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Palliat Med. 2019 Aug 1:269216319866648. doi: 10.1177/0269216319866648. [Epub ahead of print]

Hospitalizations of nursing home residents at the end of life: A systematic review.

Author information

1
Department of Health Services Research, Carl von Ossietzky University of Oldenburg, Oldenburg, Germany.

Abstract

BACKGROUND:

End-of-life hospitalizations in nursing home residents are common, although they are often burdensome and potentially avoidable.

AIM:

We aimed to summarize the existing evidence on end-of-life hospitalizations in nursing home residents.

DESIGN:

Systematic review (PROSPERO registration number CRD42017072276).

DATA SOURCES:

A systematic literature search was carried out in PubMed, CINAHL, and Scopus (date of search 9 April 2019). Studies were included if they reported proportions of in-hospital deaths or hospitalizations of nursing home residents in the last month of life. Two authors independently selected studies, extracted data, and assessed the quality of studies. Median with interquartile range was used to summarize proportions.

RESULTS:

A total of 35 studies were identified, more than half of which were from the United States (n = 18). While 29 studies reported in-hospital deaths, 12 studies examined hospitalizations during the last month of life. The proportion of in-hospital deaths varied markedly between 5.9% and 77.1%, with an overall median of 22.6% (interquartile range: 16.3%-29.5%). The proportion of residents being hospitalized during the last month of life ranged from 25.5% to 69.7%, and the median was 33.2% (interquartile range: 30.8%-38.4%). Most studies investigating the influence of age found that younger age was associated with a higher likelihood of end-of-life hospitalization. Four studies assessed trends over time, showing heterogeneous findings.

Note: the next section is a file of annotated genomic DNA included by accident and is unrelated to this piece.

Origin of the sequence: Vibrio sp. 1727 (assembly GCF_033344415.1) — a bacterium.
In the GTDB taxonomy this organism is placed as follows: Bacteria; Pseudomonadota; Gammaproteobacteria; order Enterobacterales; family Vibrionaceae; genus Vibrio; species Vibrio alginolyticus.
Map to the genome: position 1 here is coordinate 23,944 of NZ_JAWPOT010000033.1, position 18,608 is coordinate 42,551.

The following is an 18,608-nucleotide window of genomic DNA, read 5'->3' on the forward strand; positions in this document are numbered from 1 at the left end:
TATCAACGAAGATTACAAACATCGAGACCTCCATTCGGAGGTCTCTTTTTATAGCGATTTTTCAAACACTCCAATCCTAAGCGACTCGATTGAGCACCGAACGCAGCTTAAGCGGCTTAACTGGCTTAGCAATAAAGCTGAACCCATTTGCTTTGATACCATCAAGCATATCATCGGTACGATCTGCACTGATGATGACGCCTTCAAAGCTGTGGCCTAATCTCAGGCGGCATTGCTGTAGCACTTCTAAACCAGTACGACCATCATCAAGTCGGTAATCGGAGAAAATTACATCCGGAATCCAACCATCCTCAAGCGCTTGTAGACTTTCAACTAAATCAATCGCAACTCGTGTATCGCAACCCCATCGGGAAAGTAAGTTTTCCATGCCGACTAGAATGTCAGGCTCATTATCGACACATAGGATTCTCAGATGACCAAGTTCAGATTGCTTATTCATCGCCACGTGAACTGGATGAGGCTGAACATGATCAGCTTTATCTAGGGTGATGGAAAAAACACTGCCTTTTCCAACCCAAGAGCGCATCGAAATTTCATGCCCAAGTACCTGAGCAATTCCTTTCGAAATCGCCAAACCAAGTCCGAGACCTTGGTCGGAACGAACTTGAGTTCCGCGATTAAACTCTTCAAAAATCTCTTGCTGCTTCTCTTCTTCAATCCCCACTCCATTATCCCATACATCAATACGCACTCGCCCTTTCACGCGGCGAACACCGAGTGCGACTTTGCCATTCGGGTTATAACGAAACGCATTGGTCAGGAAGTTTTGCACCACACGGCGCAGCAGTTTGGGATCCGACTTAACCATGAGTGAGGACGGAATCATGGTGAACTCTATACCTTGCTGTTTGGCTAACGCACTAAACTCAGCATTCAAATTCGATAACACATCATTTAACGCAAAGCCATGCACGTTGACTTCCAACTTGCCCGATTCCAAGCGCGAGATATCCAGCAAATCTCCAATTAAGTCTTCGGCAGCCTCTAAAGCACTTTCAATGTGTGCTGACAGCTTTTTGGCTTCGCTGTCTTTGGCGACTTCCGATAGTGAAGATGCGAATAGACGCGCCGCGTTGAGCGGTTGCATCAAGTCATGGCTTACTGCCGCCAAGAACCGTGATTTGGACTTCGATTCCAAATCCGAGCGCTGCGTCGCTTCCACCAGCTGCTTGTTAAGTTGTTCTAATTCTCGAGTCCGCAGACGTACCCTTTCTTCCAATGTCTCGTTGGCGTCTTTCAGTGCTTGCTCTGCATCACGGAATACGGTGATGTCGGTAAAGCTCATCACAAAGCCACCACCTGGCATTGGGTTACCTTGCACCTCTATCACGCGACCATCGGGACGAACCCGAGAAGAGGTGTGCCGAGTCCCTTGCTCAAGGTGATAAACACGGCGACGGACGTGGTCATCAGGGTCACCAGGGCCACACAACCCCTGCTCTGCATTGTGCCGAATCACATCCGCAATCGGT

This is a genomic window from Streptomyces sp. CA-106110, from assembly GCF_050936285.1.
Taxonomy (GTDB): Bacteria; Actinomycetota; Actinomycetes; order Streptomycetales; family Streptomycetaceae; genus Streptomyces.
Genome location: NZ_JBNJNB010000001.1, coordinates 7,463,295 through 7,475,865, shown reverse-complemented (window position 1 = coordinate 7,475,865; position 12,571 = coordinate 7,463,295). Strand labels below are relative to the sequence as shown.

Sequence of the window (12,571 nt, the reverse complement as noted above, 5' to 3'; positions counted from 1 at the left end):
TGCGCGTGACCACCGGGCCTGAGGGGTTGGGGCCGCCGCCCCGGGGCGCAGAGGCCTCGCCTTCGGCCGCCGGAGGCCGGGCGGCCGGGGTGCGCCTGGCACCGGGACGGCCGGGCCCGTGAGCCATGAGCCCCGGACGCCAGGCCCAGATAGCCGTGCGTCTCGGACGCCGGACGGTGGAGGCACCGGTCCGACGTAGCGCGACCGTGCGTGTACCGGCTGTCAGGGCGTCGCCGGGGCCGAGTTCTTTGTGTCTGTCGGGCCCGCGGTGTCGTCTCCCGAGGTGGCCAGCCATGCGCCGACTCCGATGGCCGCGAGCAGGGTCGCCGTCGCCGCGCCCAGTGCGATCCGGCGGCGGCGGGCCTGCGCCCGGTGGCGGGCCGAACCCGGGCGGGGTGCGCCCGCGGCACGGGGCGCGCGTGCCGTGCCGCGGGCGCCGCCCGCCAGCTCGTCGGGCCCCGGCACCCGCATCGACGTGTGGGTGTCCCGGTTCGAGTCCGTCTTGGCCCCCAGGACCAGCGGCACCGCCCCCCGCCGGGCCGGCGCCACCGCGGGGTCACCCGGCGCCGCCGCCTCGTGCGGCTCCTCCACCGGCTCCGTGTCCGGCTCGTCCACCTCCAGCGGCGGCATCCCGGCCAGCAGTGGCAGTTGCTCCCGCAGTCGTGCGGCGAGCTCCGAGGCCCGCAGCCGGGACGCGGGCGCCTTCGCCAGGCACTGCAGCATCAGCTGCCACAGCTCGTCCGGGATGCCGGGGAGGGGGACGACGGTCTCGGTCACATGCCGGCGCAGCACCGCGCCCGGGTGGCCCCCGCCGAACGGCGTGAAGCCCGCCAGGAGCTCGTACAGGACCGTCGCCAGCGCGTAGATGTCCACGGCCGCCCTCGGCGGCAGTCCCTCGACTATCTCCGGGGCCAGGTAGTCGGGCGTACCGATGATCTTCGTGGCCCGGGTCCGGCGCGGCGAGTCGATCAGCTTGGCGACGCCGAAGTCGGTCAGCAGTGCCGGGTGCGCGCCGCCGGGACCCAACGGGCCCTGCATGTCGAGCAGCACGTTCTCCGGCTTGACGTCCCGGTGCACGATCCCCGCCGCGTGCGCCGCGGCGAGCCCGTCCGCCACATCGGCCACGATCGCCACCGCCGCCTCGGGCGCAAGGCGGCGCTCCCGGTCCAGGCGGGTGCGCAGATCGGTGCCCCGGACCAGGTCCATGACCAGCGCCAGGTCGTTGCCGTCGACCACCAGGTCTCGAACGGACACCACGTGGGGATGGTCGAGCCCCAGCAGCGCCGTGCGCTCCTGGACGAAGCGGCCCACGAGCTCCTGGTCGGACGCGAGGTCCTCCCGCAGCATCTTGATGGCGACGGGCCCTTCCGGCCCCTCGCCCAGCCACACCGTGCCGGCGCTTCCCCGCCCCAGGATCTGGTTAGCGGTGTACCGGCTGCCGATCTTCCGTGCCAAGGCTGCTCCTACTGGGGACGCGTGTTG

CONCLUSION:

There is a wide variation in end-of-life hospitalizations, even between studies from the same country. Overall, such hospitalizations are common among nursing home residents, which indicates that interventions tailored to each specific health care system are needed to improve end-of-life care.

KEYWORDS:

Hospitalization; end of life; in-hospital death; nursing home; systematic review

PMID:
31368855
DOI:
10.1177/0269216319866648

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